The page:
• woodland
    Trees dominate woodland ecosystems.

    Photograph by Chris Johns

    Ancient Woodlands
    Ancient woodlands are the British version of North Americas old-growth forests. Ancient woodlands are stands of trees that have existed in a natural state since before 1600. The largest ancient woodland in the United Kingdom is Glen Finglas, Scotland. Glen Finglas is 4,000 hectares (10,000 acres).

    "Woodland" is often just another name for a forest. Most of the time, though, geographers use the term to describe a forest with an open canopy. The canopy is the highest layer of foliage in a forest. It is made up of the crowns, or tops, of trees. An open canopy allows full sunlight to enter the woodland, limiting shade and moisture.

    Woodlands are often transition zones between different ecosystems, such as grasslands, true forests, and deserts.

    Woodlands that lead to grasslands are sparse. Grasslands, sometimes called prairies or savannas, are composed mostly of grasses and have few trees. The woodlands of Ethiopia border grasslands in the highlands of the Horn of Africa. Ethiopian woodlands are densely populated and contain some of the best agricultural land in the country. Organisms that live in the Ethiopian woodlands must be able to thrive in both the partly shady woodland and the open grassland. The critically endangered Walia ibex, a type of small mountain goat, is such an animal.

    Woodlands can also transition to true forests, which are larger and have denser foliage and closed canopies. Eucalyptus forests, composed of the most common type of tree in Australia, are often surrounded by eucalyptus woodlands. The trees themselves are often the same, but woodland eucalyptus trees have fewer branches and are shorter than forest varieties.

    Woodlands that border desert ecosystems are sometimes called xeric woodlands. (Xeric means dry.) The succulent woodlands on the island of Madagascar, located off the southeast coast of Africa, are xeric woodlands. Succulent woodlands are full of cactus-like plants that are adapted to hot, dry climates.

  • Term Part of Speech Definition Encyclopedic Entry
    agriculture Noun

    the art and science of cultivating the land for growing crops (farming) or raising livestock (ranching).

    Encyclopedic Entry: agriculture
    cactus Noun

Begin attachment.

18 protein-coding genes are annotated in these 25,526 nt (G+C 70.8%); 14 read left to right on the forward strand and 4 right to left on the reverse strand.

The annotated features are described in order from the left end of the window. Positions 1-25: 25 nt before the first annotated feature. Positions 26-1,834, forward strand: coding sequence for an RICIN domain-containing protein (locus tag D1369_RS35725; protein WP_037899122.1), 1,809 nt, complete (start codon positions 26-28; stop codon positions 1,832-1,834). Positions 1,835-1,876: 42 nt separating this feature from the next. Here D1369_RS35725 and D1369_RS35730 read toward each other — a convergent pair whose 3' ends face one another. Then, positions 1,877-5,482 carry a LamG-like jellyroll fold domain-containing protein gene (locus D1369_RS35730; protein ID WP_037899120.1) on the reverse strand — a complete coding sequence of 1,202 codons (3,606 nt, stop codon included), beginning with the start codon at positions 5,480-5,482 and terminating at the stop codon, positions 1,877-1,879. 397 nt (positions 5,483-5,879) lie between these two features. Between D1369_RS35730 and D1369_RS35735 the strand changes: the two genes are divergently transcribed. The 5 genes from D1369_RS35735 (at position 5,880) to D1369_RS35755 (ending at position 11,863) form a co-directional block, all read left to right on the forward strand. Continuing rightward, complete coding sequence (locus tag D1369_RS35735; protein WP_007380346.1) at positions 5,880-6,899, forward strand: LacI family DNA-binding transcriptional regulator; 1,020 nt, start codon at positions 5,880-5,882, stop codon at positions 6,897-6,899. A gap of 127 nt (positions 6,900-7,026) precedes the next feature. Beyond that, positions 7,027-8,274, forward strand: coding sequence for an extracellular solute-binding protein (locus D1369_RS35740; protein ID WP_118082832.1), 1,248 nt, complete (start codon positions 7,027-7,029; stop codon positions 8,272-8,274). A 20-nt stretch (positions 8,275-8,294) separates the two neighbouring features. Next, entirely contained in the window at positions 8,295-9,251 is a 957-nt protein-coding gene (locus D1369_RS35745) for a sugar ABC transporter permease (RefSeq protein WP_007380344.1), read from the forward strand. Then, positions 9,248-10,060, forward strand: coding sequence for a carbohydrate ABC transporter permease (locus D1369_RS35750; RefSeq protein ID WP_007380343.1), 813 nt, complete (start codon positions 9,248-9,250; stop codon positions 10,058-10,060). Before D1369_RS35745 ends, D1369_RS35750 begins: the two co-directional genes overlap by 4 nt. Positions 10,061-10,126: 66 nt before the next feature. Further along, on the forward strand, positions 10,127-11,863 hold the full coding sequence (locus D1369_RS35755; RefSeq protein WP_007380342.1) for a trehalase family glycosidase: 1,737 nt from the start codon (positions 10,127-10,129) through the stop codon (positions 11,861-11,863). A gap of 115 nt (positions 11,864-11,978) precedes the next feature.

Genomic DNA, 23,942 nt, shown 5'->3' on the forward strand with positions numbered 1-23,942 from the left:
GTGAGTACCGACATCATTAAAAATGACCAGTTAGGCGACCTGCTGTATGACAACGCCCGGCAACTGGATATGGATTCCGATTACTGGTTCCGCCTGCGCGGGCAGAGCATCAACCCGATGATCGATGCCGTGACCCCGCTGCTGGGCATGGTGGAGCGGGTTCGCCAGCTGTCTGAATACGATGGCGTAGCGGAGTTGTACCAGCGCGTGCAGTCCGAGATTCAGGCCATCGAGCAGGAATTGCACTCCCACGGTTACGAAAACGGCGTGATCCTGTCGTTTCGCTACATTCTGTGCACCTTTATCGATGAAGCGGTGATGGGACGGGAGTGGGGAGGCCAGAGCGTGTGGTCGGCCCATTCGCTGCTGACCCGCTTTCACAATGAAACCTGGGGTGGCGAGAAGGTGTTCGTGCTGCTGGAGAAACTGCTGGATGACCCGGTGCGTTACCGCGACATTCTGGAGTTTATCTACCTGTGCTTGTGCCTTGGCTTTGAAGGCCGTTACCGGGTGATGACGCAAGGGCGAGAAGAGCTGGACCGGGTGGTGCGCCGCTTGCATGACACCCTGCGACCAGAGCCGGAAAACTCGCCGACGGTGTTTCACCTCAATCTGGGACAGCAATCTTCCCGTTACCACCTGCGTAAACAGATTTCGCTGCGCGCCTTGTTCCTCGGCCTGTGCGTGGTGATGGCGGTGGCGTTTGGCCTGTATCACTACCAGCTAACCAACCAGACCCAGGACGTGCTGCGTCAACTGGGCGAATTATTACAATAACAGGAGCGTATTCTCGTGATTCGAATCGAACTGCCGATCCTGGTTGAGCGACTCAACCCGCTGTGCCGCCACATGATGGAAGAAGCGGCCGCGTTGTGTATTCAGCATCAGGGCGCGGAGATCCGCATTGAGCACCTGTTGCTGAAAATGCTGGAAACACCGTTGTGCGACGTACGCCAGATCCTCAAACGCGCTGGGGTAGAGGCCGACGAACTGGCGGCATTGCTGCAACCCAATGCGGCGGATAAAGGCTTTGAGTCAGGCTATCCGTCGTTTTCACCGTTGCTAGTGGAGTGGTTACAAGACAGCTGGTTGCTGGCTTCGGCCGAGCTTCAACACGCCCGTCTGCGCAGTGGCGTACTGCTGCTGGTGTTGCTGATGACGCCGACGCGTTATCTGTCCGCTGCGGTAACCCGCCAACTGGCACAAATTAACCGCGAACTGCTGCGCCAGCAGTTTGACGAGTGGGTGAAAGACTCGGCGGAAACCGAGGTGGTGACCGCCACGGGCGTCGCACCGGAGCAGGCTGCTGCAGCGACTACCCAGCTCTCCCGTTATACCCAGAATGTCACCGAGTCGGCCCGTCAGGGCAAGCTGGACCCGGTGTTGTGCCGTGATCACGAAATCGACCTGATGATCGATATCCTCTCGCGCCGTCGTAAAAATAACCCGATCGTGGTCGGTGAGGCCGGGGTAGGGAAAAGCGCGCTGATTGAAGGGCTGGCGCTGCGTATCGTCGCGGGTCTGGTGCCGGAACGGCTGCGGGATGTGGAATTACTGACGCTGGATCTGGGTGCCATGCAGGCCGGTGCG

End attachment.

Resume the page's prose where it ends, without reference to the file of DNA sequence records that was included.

type of plant native to dry regions.

    canopy noun, verb

    the top layer of a forest formed by the thick leaves of very tall trees.

    climate Noun

    all weather conditions for a given location over a period of time.

    Encyclopedic Entry: climate
    densely Adverb

    heavily or crowded.

    desert Noun

    area of land that receives no more than 25 centimeters (10 inches) of precipitation a year.

    Encyclopedic Entry: desert
    ecosystem Noun

    community and interactions of living and nonliving things in an area.

    Encyclopedic Entry: ecosystem
    foliage Noun

    leaves of a plant, or the leaves and branches of a tree or shrub.

    forest Noun

    ecosystem filled with trees and underbrush.

    geographer Noun

    person who studies places and the relationships between people and their environments.

    grass Noun

    type of plant with narrow leaves.

    grassland Noun

    ecosystem with large, flat areas of grasses.

    Horn of Africa Noun

    large peninsula in northeast Africa, including the countries of Somalia, Djibouti, Eritrea, and Ethiopia. Also called the Somali Peninsula.

    ibex Noun

    type of wild, horned mountain goat.

    prairie Noun

    large grassland; usually associated with the Mississippi River Valley in the United States.

    Encyclopedic Entry: prairie
    savanna Noun

    type of tropical grassland with scattered trees.

    sparse Adjective

    scattered and few in number.

    succulent Noun

    type of plant that has thick leaves and stems for storing water.

    thrive Verb

    to develop and be successful.

    transition zone Noun

    area between two natural or artificial regions.

    tree crown Noun

    top branches of a tree.

    woodland Noun

    land covered with trees, usually less dense than a forest.

    Encyclopedic Entry: woodland
    xeric Adjective

    dry.

    xeric woodland Noun

    land covered with trees near a desert.

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